Workers Comp – Workplace Accident Lawyers

Here are some common questions regarding the Workers’ Compensation system. The information contained in this section may not be different depending on the Labor Codes that may not be applicable in all states. This page is not intended to provide legal advice. If you have any questions regarding your injury or specific rights under Workers’ Compensation, you need to consult an attorney. workers comp - workplace accidents - personal injury lawyers

What is Workers’ Compensation Insurance?

Insurance employers purchase to cover workplace injuries.

What should you do if you are injured while at work?

First, you should notify your employer, and request that the compensation insurance carrier be notified.

Ask your employer to refer you to a doctor. The employer can “control” your medical treatment for the first 30 days. This means that your employer can determine what doctor you will treat with. After this time has run you have the right to change doctors.

At the first appointment, tell the doctor exactly how the injury happened, and all parts of your body that are hurting. Be sure the doctor documents all your complaints. If a complaint is not reported to the insurance carrier, it could impact your ability to recover benefits later on. More here @
Make sure you keep your doctor’s appointments. Failure to do so could affect your right to collect benefits. Also, keep your employer and the representative from the insurance company updated on your treatment. Doctors do not always give prompt updates. You do not want to risk having your benefits suspended.

Are you covered under Workers’ Compensation when you are away from your employer’s location when the injury takes place?
Depending on the facts surrounding the injury, you may or may not be covered under Workers’ Compensation. For instance, if you are injured while traveling for your employer, you are most likely covered, whereas if you are injured while on a break, you are most likely not covered. If you are not sure, you need to consult with an attorney.

What if you re-injure a part of your body?
If you are injured on the job you have the right to collect benefits. A preexisting condition will not affect your rights to obtain medical treatment or disability payments. It may affect your right to permanent disability and retraining.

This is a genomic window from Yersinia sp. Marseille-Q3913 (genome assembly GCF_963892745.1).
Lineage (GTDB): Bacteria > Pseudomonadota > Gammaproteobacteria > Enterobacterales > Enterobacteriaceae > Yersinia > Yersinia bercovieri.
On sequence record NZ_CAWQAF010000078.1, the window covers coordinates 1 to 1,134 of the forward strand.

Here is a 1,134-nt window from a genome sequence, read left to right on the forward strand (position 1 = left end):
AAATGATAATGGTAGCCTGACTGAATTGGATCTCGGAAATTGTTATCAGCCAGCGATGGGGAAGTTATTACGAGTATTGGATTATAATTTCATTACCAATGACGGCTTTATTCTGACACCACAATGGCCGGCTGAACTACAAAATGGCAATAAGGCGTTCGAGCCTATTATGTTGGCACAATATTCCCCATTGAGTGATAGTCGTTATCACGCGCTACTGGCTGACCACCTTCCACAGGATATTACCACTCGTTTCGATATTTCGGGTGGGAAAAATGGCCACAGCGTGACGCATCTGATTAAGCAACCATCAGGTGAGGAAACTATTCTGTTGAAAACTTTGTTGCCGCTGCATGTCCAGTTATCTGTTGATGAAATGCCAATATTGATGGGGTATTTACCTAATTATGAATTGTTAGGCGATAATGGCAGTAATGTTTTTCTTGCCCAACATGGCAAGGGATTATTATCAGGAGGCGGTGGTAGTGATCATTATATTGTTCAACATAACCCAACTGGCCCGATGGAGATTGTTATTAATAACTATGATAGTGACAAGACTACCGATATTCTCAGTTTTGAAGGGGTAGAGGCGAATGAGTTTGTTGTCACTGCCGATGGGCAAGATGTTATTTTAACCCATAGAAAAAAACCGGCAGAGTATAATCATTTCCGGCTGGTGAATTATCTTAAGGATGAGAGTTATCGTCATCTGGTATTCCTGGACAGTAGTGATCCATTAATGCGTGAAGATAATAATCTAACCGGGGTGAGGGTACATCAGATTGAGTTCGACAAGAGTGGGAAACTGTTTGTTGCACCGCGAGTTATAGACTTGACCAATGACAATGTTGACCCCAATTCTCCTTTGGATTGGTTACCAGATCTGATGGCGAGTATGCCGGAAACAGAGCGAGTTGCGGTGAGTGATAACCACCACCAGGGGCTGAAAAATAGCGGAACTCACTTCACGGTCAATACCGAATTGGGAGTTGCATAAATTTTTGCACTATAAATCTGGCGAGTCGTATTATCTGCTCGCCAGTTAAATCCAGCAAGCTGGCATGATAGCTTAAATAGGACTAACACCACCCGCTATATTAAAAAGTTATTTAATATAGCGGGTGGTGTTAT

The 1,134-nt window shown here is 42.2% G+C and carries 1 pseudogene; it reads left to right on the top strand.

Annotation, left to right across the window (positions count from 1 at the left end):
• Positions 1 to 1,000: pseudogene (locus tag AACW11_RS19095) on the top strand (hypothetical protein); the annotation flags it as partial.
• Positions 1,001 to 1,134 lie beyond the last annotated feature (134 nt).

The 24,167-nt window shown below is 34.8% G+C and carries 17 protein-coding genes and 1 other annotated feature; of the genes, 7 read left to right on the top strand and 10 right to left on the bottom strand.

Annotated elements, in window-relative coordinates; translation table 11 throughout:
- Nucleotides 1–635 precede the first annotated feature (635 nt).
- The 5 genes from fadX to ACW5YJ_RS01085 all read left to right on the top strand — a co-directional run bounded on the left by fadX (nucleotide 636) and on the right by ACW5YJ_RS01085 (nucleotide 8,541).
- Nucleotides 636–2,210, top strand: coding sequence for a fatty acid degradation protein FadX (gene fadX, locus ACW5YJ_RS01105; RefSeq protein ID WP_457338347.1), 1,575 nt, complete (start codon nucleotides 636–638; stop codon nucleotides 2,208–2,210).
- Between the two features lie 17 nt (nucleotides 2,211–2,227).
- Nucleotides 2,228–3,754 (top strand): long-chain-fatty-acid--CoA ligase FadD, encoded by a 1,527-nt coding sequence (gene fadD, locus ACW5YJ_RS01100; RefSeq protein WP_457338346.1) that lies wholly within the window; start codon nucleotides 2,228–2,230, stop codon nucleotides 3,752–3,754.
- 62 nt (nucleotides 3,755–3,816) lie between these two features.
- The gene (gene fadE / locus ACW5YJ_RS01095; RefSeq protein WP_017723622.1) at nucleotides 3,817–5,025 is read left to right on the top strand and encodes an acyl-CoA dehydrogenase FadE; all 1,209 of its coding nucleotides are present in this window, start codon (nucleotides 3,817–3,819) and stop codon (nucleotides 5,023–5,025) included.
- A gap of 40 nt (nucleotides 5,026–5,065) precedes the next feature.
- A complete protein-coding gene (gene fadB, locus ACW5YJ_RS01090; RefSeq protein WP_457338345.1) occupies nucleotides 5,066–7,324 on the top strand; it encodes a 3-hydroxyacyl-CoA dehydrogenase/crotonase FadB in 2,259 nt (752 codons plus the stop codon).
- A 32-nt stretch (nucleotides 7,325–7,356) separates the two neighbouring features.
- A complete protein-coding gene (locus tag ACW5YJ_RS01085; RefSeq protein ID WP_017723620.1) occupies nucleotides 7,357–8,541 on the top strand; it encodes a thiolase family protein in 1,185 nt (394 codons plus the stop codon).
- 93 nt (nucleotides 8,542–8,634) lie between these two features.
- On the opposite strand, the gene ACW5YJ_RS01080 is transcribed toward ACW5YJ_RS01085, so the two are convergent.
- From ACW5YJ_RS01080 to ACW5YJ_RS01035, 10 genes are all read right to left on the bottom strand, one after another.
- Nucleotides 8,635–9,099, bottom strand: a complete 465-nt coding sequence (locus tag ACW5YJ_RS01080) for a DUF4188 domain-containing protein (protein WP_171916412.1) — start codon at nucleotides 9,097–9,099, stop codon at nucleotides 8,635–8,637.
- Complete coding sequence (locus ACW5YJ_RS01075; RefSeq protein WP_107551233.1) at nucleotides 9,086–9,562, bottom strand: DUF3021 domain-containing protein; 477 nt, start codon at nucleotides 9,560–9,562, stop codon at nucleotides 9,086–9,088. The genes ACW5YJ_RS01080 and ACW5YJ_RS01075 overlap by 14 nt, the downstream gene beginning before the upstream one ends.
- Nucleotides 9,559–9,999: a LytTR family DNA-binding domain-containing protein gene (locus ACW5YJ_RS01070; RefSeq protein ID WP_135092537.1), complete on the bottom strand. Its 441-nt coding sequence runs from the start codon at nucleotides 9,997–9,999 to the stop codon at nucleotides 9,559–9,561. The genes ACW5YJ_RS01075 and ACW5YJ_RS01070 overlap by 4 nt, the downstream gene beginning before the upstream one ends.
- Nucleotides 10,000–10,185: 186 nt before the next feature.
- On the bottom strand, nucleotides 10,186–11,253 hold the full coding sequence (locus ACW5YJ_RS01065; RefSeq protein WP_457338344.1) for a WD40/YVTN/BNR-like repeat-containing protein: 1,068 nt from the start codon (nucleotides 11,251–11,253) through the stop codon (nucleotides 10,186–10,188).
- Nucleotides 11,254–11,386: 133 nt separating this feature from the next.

What if you or a co-worker caused the injury?
Workers’ Compensation is a no-fault system. As long as you are not filing a fraudulent claim, or have not deliberately caused the injury, you are entitled to benefits no matter whose actions caused the injury.

What if the injury was caused by someone you do not work with, or by a product or machine?
If a person you do not work with caused the accident, or the injury was caused by a malfunctioning product or machine, you are still entitled to Workers’ Compensation benefits. In addition, you may have grounds to recover damages from the other party not covered by Workers’ Compensation. You should consult an attorney if you believe someone other than a co-worker caused the accident. Be sure your attorney knows you have received compensation benefits, since under Law you may have to reimburse your employer for the benefits received under Workers’ Compensation. Unlike the Workers’ Compensation, civil lawsuits are fault-based. Depending on the facts surrounding the injury, if you or a co-worker caused the injury, this fact will reduce your potential recovery.

What benefits are you entitled to under Workers’ Compensation?
First, you are entitled to medical care under the Workers’ Compensation. If the doctor determines that you can no longer work your current job you may be entitled to disability payments. At some point, the doctor will write a “permanent and stationary” report and provide a “rating”. You may then be entitled to permanent disability payments. Lastly, if the doctor determines that you can no longer work at your current job, you may be entitled to rehabilitation or training for a new job. Click on this link@

Do you need a lawyer?
This is a decision you need to make depending on your situation. If you are satisfied with the treatment you are receiving by your employer and the doctor, then you may not require counsel. However, if you have any questions or concerns, you should see an attorney. Most lawyers will provide a free consultation. You can decide then whether you require formal representation. Remember that attorney fees under Workers’ Compensation laws are set by statute.